Professional parents 'move for good schools'
About one in three (32%) professional parents in England has moved to an area they consider to have good schools, research suggests.
A study by the Sutton Trust indicated 18% had moved to live in the catchment area of a specific school.
And 2% admitted to buying a second home to use that address for a given school.
The Policy Exchange said rather than castigating parents who did their best for their children, the focus must be improving teaching in poorer areas.
The report, called Parent Power? Using money and information to boost children's chances of educational success, was based on a YouGov survey of 1,173 parents.
Analysis of the results by the Sutton Trust found 3% admitted using a relative's address to get their children into a particular school.
It found 6% admitted attending church services when they did not previously do so, to get their child into a church school - including 10% of upper-middle-class families surveyed.
Professional parents were also more likely to pay for the "cultural capital" of weekly music, drama or sporting lessons and activities outside school.
More than two-thirds (68%) of professionals did so, compared with 47% of working-class parents and 31% of the lowest income parents.
Sir Peter Lampl, chairman of the Sutton Trust, said: "This research suggests that those with money actively choose to live near good schools, employ tutors and ensure their children have extra lessons and enrichment activities that are often too expensive for other families to afford.
"This provides a significant advantage in school choice and in developing the cultural capital that is so important to social mobility and later success.
"Education is about more than what happens at school, and providing a more level playing field in school choice and out-of-school activities is essential if every child is to achieve his or her potential."
Sir Peter advocated the introduction of ballots for school admissions so that the best schools are not just for those who can afford to live nearby.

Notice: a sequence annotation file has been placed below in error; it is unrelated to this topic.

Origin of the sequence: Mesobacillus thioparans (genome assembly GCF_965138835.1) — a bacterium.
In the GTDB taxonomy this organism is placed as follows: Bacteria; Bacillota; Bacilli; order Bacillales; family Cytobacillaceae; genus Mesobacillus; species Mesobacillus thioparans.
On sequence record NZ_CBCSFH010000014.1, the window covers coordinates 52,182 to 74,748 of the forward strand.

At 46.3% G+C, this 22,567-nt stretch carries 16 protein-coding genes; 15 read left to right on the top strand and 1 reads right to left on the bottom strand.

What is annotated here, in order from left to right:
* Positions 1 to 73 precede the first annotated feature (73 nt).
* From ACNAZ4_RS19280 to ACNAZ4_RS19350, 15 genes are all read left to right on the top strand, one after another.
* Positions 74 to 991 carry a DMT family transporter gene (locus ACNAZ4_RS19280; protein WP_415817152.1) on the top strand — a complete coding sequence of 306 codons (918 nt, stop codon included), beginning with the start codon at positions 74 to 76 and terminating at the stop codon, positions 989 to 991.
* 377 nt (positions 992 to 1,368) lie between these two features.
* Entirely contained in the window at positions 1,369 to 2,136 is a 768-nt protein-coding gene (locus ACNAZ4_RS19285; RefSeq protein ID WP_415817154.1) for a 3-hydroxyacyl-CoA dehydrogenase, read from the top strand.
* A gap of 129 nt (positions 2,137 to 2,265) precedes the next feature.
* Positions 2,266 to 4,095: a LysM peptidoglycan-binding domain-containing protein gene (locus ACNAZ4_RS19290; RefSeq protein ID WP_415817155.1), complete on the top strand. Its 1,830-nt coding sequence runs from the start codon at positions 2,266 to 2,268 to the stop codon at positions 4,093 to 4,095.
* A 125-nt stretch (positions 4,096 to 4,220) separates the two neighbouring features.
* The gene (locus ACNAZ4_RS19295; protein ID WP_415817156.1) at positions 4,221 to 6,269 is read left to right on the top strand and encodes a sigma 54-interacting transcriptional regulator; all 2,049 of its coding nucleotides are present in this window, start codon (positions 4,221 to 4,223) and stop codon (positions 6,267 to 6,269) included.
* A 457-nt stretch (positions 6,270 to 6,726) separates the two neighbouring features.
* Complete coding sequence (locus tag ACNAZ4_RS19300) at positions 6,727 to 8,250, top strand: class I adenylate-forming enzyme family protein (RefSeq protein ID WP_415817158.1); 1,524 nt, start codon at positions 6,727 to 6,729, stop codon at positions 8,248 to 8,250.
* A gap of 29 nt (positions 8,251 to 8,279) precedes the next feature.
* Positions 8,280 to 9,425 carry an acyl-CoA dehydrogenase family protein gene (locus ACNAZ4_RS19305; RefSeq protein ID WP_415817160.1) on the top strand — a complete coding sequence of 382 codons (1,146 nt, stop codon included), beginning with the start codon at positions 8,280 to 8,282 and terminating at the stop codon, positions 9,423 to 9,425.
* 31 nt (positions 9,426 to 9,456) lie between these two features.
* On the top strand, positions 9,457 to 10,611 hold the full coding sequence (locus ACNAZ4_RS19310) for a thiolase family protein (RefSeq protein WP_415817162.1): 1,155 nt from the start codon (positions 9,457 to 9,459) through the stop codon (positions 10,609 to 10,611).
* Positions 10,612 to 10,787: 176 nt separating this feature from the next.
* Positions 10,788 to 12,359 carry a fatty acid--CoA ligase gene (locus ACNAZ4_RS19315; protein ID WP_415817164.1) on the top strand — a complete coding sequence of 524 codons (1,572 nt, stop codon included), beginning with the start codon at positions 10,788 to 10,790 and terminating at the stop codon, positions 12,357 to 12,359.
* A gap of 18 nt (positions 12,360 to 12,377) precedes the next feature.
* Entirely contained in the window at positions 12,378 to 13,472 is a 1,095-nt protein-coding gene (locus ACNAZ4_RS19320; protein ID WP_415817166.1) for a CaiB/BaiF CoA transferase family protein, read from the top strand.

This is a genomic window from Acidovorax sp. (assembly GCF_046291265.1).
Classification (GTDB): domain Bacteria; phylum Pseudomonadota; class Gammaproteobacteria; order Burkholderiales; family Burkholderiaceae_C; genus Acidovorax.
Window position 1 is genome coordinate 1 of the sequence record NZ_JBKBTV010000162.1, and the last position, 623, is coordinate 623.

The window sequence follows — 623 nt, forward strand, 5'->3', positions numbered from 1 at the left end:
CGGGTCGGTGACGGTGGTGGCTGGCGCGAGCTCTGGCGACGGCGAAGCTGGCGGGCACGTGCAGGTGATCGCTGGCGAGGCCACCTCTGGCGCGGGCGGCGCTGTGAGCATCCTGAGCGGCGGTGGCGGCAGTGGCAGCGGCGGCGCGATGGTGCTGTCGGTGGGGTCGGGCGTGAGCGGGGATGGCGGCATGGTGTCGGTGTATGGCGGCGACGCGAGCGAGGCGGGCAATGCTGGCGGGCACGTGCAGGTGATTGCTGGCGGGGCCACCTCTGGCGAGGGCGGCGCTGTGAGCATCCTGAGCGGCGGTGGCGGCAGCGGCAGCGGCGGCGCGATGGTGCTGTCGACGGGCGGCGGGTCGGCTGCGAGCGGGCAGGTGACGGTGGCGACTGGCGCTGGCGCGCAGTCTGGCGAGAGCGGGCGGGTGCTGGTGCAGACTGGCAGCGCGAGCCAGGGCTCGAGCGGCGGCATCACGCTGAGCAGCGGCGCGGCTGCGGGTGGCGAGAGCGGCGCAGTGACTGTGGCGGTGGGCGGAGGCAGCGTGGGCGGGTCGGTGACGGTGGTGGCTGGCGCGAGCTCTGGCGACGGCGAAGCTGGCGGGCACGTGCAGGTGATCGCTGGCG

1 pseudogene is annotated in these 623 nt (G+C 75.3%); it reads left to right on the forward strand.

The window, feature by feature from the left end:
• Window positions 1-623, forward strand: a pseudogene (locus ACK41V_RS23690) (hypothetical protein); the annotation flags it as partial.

Prof Becky Francis, one of the authors of the report, said: "Our research shows just how far equality of opportunity is being undermined by the greater purchasing power of some parents.
"The ability for some parents but not others to use financial resources to secure their children's achievement poses real impediments for social mobility, which need to be recognised and addressed as detrimental to society."
But Nick Faith, from the Policy Exchange think tank, said: "It's not right to stigmatise parents for trying to do the best by their children.
"Instead of making scapegoats of people who are simply attempting to improve the life chances of their kids, the focus should be on driving up the quality of teaching in the poorest areas of the country.
"At the moment a child living in one of the most deprived areas of the UK is a year behind a child from the richest areas in terms of vocabulary development.
"There must be a renewed drive to improve the quality of pre-school teaching, both in nurseries and children's centres. Schools must also encourage all children, regardless of their backgrounds, to reach their full potential.
"These measures, rather than castigating specific groups of parents, will be lead to better educational outcomes for all children."
The Sutton Trust report calls on schools to publish socioeconomic data on applications and admissions to encourage "inclusive practice".
It also says the government should improve the range and quality of information available to working-class parents.
And ministers should extend the pupil premium to provide means-tested vouchers to enable working-class parents to offer the extra lessons and cultural activities for their children that other parents take for granted.
"The recommendation would empower families to take ownership of their children's developmental and educational opportunities," the report says.
More attention should be given to progress and value-added measures in school league tables (in England) so that schools are encouraged to focus on all their students, it adds.
A spokeswoman for the Department for Education said: "We want all parents to have the choice of a good local state school.
"That is why we are replacing failing schools with sponsored academies, which are proven to raise standards, opening new free schools where parents want them and introducing a more rigorous curriculum, with qualifications that match the world's best."
Dr Mary Bousted, general secretary of the Association of Teachers and Lecturers, said: "While shocking, the findings of this report come as no surprise.
"English schools have highly uneven intakes. Some schools open their doors to poor and harder to educate children, while others play fast and loose with the admissions code to ensure they get better exam results.
"Until school admissions are properly policed we will continue to have a highly divided and unequal schooling system and society."